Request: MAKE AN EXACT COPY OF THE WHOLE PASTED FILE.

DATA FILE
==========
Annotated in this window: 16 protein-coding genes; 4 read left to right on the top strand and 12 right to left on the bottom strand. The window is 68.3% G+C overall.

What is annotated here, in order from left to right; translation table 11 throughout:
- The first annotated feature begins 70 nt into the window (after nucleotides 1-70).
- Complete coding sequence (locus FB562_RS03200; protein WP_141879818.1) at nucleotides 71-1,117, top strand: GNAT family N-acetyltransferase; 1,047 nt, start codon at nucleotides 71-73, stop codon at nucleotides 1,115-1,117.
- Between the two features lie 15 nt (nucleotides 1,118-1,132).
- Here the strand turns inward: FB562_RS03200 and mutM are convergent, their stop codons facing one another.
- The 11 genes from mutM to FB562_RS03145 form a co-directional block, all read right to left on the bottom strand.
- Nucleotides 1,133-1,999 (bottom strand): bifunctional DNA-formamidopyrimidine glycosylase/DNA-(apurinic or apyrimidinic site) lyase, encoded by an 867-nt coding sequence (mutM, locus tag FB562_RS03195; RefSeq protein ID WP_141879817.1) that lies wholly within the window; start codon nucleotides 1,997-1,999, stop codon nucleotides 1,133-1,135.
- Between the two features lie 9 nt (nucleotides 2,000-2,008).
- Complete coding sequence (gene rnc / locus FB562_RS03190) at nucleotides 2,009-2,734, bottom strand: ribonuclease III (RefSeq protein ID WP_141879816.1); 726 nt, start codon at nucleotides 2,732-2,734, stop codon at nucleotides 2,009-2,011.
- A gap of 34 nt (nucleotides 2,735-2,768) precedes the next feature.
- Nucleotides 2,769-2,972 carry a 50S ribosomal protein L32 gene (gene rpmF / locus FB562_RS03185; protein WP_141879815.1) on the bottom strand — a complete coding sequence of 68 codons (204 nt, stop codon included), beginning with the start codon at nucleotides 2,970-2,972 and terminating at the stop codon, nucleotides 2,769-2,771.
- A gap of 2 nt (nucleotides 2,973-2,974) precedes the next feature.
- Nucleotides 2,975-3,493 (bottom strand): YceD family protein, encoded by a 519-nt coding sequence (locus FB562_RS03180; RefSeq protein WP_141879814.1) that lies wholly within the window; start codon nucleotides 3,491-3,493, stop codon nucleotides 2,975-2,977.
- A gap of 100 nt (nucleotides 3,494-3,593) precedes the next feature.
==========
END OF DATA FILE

Annotated in this window: 16 protein-coding genes; 4 read left to right on the top strand and 12 right to left on the bottom strand. The window is 68.3% G+C overall.

What is annotated here, in order from left to right; translation table 11 throughout:
- The first annotated feature begins 70 nt into the window (after nucleotides 1-70).
- Complete coding sequence (locus FB562_RS03200; protein WP_141879818.1) at nucleotides 71-1,117, top strand: GNAT family N-acetyltransferase; 1,047 nt, start codon at nucleotides 71-73, stop codon at nucleotides 1,115-1,117.
- Between the two features lie 15 nt (nucleotides 1,118-1,132).
- Here the strand turns inward: FB562_RS03200 and mutM are convergent, their stop codons facing one another.
- The 11 genes from mutM to FB562_RS03145 form a co-directional block, all read right to left on the bottom strand.
- Nucleotides 1,133-1,999 (bottom strand): bifunctional DNA-formamidopyrimidine glycosylase/DNA-(apurinic or apyrimidinic site) lyase, encoded by an 867-nt coding sequence (mutM, locus tag FB562_RS03195; RefSeq protein ID WP_141879817.1) that lies wholly within the window; start codon nucleotides 1,997-1,999, stop codon nucleotides 1,133-1,135.
- Between the two features lie 9 nt (nucleotides 2,000-2,008).
- Complete coding sequence (gene rnc / locus FB562_RS03190) at nucleotides 2,009-2,734, bottom strand: ribonuclease III (RefSeq protein ID WP_141879816.1); 726 nt, start codon at nucleotides 2,732-2,734, stop codon at nucleotides 2,009-2,011.
- A gap of 34 nt (nucleotides 2,735-2,768) precedes the next feature.
- Nucleotides 2,769-2,972 carry a 50S ribosomal protein L32 gene (gene rpmF / locus FB562_RS03185; protein WP_141879815.1) on the bottom strand — a complete coding sequence of 68 codons (204 nt, stop codon included), beginning with the start codon at nucleotides 2,970-2,972 and terminating at the stop codon, nucleotides 2,769-2,771.
- A gap of 2 nt (nucleotides 2,973-2,974) precedes the next feature.
- Nucleotides 2,975-3,493 (bottom strand): YceD family protein, encoded by a 519-nt coding sequence (locus FB562_RS03180; RefSeq protein WP_141879814.1) that lies wholly within the window; start codon nucleotides 3,491-3,493, stop codon nucleotides 2,975-2,977.
- A gap of 100 nt (nucleotides 3,494-3,593) precedes the next feature.